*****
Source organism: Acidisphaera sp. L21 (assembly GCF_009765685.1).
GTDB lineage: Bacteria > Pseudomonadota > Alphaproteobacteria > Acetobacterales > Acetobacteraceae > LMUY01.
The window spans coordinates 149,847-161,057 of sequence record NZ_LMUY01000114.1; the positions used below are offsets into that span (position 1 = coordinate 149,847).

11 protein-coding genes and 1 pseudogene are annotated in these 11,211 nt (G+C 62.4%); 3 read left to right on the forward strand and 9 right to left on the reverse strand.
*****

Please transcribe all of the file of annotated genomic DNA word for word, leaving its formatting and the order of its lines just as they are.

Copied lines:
Source organism: Acidisphaera sp. L21 (assembly GCF_009765685.1).
GTDB lineage: Bacteria > Pseudomonadota > Alphaproteobacteria > Acetobacterales > Acetobacteraceae > LMUY01.
The window spans coordinates 149,847-161,057 of sequence record NZ_LMUY01000114.1; the positions used below are offsets into that span (position 1 = coordinate 149,847).

11 protein-coding genes and 1 pseudogene are annotated in these 11,211 nt (G+C 62.4%); 3 read left to right on the forward strand and 9 right to left on the reverse strand.